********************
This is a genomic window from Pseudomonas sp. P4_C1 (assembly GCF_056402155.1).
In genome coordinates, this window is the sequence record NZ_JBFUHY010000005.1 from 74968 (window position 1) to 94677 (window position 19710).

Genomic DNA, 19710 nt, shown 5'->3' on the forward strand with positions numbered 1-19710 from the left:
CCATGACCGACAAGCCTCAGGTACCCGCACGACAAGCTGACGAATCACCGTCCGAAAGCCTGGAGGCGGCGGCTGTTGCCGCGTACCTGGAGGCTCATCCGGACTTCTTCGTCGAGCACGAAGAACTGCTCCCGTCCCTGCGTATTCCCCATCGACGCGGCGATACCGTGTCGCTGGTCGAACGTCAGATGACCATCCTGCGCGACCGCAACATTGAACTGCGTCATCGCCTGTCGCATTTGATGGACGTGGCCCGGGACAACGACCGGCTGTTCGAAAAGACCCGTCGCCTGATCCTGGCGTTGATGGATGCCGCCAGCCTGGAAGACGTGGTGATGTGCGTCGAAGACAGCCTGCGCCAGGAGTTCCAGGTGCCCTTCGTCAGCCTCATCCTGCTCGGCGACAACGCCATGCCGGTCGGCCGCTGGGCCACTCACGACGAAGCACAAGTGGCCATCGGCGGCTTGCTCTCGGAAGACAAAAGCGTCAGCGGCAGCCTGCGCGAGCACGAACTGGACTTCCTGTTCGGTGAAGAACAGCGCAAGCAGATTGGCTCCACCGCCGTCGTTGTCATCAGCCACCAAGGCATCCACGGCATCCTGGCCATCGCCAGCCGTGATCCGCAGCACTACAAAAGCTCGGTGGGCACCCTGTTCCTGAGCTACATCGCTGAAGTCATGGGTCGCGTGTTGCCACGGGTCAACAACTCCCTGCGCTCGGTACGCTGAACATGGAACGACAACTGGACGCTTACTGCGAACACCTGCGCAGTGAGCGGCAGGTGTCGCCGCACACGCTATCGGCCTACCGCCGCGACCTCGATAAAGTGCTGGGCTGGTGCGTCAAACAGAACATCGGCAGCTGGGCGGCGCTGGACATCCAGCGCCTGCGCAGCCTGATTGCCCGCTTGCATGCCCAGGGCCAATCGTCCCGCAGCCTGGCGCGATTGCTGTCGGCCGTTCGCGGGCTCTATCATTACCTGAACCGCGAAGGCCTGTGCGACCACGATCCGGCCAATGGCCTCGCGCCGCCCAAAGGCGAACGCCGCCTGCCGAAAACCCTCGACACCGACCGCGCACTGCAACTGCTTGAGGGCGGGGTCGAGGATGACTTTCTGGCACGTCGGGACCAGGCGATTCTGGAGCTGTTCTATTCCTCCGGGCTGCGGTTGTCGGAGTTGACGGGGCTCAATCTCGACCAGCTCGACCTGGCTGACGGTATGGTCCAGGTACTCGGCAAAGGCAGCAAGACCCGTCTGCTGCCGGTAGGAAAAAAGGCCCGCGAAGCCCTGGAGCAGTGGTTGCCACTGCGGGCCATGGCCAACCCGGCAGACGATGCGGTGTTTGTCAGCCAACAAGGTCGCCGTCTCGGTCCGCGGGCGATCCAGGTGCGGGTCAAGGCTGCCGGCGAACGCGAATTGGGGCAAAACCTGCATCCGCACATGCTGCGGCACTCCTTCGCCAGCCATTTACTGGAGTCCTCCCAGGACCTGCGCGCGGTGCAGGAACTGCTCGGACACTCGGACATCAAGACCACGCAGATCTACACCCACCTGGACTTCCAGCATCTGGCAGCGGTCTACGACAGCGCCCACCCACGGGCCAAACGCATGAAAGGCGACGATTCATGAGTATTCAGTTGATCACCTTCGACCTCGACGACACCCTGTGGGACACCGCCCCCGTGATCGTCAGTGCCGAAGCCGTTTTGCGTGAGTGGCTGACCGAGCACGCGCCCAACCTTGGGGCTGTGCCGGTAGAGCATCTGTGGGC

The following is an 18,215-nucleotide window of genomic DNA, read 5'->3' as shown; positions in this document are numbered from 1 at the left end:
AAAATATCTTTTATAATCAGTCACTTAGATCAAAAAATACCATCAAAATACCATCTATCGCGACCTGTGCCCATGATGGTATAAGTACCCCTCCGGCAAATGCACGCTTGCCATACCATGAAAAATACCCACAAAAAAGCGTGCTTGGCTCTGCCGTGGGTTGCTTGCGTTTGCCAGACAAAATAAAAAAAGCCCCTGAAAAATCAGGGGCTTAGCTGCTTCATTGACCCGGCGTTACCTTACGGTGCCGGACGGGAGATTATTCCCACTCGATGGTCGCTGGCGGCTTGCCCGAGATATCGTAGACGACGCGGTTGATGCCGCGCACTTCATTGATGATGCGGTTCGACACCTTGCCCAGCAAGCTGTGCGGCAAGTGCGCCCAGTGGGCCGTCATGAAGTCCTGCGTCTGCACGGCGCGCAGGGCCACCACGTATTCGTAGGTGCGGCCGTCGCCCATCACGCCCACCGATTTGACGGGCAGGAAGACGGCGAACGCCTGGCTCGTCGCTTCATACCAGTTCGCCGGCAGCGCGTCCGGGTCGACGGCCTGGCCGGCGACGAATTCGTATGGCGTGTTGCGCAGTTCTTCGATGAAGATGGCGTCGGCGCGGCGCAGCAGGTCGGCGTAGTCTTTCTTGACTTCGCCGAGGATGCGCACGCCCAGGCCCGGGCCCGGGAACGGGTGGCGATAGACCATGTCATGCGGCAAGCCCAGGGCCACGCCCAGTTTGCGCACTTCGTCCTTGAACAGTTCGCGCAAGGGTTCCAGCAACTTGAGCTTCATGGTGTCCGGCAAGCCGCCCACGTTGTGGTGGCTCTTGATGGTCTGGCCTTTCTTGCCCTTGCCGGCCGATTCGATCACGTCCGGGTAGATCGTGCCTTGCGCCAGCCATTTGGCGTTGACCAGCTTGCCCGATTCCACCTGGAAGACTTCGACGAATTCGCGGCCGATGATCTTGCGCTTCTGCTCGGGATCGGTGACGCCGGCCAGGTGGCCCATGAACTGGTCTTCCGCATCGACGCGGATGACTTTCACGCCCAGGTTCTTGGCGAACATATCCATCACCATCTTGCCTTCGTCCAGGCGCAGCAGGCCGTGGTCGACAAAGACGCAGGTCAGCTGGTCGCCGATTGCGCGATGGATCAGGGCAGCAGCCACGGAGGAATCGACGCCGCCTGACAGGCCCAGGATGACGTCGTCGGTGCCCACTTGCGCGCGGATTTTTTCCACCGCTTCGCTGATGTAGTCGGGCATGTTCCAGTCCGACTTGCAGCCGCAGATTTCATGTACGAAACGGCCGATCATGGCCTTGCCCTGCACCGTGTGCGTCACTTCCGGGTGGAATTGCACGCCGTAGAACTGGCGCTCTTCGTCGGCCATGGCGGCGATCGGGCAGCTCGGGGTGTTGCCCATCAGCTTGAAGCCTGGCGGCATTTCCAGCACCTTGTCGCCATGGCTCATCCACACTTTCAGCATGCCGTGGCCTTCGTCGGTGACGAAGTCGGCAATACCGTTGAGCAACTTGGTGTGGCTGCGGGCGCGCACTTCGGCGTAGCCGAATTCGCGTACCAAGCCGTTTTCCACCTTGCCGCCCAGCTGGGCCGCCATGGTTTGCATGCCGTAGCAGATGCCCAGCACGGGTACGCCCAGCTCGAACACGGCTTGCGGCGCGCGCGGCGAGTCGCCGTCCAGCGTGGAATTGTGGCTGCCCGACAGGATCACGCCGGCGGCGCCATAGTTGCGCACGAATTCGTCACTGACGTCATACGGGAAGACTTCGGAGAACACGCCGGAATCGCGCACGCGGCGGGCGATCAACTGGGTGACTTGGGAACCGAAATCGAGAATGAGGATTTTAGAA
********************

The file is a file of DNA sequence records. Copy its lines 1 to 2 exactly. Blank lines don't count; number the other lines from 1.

This is a genomic window from Pseudomonas sp. P4_C1 (assembly GCF_056402155.1).
In genome coordinates, this window is the sequence record NZ_JBFUHY010000005.1 from 74968 (window position 1) to 94677 (window position 19710).